What it was like to write a book (part 1)

Note: It won’t be like this for everyone.

Note #2: This post is about what I needed to be able to write. In a follow-up post, I’ll write about writing itself.

I wrote most of this book during the pandemic and the erasure of the disabled community, grieving the loss of a parent, endless stories of police brutality, politics, and feeling very disconnected from community. There was a lot of crying before, during, after, and orbiting around the writing process. It’s hard to write about communities when you don’t have access to them. It’s hard when your entire being is going through so much heartache.

For the first year of writing, it felt like an out-of-body experience; when I wrote and sent in a draft, I immediately forgot what I had written—every time. I had to look back at drafts or use Find/Replace to see if I had already covered something. Everything in the news kept giving me more to write (and scream) about, and that’s not what I wanted in my book.

I had to find ways to connect with others and find joy in the process of writing. And luckily, I found quite a few ways to do that, even if they appeared later in the process in the second year of writing and beyond.

Accountability and people to write with

My friends, Eric and Melanie, invited me to write with their writing group, which meets once a month, to write for a few hours. The group meets for the first 30 minutes to talk about what they’re going to write, write on our own for a few hours, and check in during the last 30 minutes to share what we wrote or what we need help with or talk about snacks. This group helped by adding accountability, community, routine, and support. I’m so grateful for their support throughout the entire writing process. It came when I was so blocked and got me unblocked in the best ways.

Music to write to

For the most part, I stuck to three playlists through various periods of writing. Almost all of the playlists have instrumental music. I needed this because it was so hard to let the sounds of the neighbor, notification pings, and life interrupt what I was trying to do, but because my focus has been hard to tame, probably since about 2016. Not hearing words helped me not type them. One of my editors quickly noticed that the speed of my thoughts was quicker than my typing. Much quicker. Words would disappear into the blank air of MS Word.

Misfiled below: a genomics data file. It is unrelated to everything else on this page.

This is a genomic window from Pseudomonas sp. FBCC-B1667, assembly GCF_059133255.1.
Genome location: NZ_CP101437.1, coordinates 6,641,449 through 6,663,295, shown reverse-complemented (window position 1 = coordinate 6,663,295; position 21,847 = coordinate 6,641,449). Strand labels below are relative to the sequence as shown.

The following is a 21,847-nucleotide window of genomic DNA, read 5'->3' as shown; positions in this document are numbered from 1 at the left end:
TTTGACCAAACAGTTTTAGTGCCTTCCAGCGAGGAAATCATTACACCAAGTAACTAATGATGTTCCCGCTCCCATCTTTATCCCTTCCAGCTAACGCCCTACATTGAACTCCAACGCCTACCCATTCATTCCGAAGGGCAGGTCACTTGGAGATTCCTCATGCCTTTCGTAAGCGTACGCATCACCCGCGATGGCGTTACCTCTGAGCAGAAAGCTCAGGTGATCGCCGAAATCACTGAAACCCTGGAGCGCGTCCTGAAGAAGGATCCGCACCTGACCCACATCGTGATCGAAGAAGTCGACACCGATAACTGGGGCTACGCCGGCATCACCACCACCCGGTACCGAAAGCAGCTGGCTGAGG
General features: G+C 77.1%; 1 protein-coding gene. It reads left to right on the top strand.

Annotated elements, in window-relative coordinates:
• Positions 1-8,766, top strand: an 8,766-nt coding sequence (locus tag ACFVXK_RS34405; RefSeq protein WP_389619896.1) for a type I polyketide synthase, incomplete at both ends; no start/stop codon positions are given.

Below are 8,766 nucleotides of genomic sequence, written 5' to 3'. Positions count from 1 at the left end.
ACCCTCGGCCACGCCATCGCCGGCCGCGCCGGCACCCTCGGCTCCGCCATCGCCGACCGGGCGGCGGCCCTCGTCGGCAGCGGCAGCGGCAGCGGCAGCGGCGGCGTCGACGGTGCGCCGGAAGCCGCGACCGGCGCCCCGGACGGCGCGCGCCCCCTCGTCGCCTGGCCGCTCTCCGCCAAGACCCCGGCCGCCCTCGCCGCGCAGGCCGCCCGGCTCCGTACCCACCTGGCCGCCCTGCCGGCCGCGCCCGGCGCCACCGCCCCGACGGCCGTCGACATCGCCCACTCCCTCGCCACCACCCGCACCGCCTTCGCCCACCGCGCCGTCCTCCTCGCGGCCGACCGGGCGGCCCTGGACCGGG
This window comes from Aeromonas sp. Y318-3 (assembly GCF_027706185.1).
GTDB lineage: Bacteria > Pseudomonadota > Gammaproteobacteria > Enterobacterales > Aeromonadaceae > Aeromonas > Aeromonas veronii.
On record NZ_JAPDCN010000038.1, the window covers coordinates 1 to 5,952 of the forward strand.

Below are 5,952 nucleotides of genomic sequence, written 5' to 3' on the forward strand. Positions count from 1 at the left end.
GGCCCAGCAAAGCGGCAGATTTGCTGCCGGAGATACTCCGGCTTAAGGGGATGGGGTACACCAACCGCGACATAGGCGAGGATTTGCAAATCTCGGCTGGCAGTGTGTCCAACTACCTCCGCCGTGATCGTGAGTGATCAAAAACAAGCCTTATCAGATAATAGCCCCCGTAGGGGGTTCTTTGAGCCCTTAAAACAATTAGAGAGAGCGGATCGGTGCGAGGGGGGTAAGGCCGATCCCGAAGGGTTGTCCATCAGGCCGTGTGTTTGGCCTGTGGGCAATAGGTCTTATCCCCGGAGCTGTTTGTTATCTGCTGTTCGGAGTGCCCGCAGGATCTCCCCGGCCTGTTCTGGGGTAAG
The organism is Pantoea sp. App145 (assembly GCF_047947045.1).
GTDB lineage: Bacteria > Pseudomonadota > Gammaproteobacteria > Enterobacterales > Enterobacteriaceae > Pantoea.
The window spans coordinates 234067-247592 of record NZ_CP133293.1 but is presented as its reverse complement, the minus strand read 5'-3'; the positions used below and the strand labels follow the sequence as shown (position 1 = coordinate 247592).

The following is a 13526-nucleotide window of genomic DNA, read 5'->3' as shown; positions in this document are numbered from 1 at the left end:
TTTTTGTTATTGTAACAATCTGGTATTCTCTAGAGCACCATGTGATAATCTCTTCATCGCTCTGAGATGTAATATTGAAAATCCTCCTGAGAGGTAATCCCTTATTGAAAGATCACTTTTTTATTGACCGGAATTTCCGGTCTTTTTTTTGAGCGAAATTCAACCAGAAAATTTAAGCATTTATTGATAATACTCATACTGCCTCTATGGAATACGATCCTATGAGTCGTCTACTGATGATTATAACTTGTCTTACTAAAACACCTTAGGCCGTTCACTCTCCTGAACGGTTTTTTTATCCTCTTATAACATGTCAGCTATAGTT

Writing (Apple) (Spotify)
The first playlist was great. It was perfect for the first phase I was in, as I crafted concepts and the general story I wanted to cover. It felt SO right to include the soundtracks to the Monument Valley games. I loved those games because they were so creative, and the music helped get me in the right mindset. I also include Tycho, which I know many designers love to design. And I included Washed Out, which did include vocals, but they were vocals that took me to the places I had dreamt of writing instead of at home, by myself in the pandemic.

Writing #2 (Apple) (Spotify)
The second playlist included recommendations from a designer with a lot of pianos or what I call desert music. That worked until I got tired of hearing the same songs. And some of them stressed me out as I wrote.

Writing #3 (Apple) (Spotify)
The last playlist satisfied my creative flow the way the first playlist did. It had songs from things I had enjoyed creatively. Like music from TV shows such as Succession and White Lotus and games such as Donut County. There’s more jazz in here. I wasn’t writing as much as editing, rereading, cutting things, and cleaning up my passive sentences. It ended with Hermanos Gutierrez’s El Camino de mi alma album, which felt soft and urgent at the same time and took me over the finish line of submitting my manuscripts.


In my first draft round, I got a puppy, a beautiful, sassy golden-haired pup, who I named Gemma. While she isn’t certified, she is my emotional support dog as much as the cutest and most mischievous little brat. We snuggled after long writing sessions, and I planned my writing schedule around here because—frankly—I had no choice. She only started to calm down after she turned two. But she’s been with me for almost the whole process as a one-sided therapist, guest editor, distracter, friend, child, chewer, foot warmer, alarm system, and occasional draft eater. Earlier this year, she was even a marketing specialist turned model for A Book Apart’s dog days of summer campaign, posing with a draft, which was in a binder labeled “IDC-copy-1.3-sk”. She can’t wait to chew on her first copy of the book and work on her first book with the publisher A Book Apaw (kidding!).

Thanks for reading. Again, in the next post, I’ll share more about the writing itself. Until then, I’m counting down because a week from today, on October 4th, my book will be out in the world! It’s on sale here at A Book Apart.